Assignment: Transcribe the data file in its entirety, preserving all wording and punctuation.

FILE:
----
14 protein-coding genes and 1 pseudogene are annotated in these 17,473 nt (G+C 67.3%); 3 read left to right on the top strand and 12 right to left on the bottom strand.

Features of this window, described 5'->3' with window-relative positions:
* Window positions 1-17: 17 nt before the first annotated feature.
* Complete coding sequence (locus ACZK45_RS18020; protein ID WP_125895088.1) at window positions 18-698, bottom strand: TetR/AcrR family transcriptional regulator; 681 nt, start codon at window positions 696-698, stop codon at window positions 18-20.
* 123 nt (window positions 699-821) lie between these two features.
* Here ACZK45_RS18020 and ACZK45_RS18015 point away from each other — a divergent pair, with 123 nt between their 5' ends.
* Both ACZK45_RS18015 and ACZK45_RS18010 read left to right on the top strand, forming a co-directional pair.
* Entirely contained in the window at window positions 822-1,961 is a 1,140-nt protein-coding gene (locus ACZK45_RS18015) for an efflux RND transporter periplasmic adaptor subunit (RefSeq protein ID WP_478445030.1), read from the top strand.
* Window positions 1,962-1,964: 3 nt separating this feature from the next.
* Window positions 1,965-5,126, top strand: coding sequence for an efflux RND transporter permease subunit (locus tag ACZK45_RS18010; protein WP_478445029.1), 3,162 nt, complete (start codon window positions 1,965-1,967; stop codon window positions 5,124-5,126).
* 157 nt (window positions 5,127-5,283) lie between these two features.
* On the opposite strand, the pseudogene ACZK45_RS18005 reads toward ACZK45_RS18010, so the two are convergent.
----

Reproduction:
14 protein-coding genes and 1 pseudogene are annotated in these 17,473 nt (G+C 67.3%); 3 read left to right on the top strand and 12 right to left on the bottom strand.

Features of this window, described 5'->3' with window-relative positions:
* Window positions 1-17: 17 nt before the first annotated feature.
* Complete coding sequence (locus ACZK45_RS18020; protein ID WP_125895088.1) at window positions 18-698, bottom strand: TetR/AcrR family transcriptional regulator; 681 nt, start codon at window positions 696-698, stop codon at window positions 18-20.
* 123 nt (window positions 699-821) lie between these two features.
* Here ACZK45_RS18020 and ACZK45_RS18015 point away from each other — a divergent pair, with 123 nt between their 5' ends.
* Both ACZK45_RS18015 and ACZK45_RS18010 read left to right on the top strand, forming a co-directional pair.
* Entirely contained in the window at window positions 822-1,961 is a 1,140-nt protein-coding gene (locus ACZK45_RS18015) for an efflux RND transporter periplasmic adaptor subunit (RefSeq protein ID WP_478445030.1), read from the top strand.
* Window positions 1,962-1,964: 3 nt separating this feature from the next.
* Window positions 1,965-5,126, top strand: coding sequence for an efflux RND transporter permease subunit (locus tag ACZK45_RS18010; protein WP_478445029.1), 3,162 nt, complete (start codon window positions 1,965-1,967; stop codon window positions 5,124-5,126).
* 157 nt (window positions 5,127-5,283) lie between these two features.
* On the opposite strand, the pseudogene ACZK45_RS18005 reads toward ACZK45_RS18010, so the two are convergent.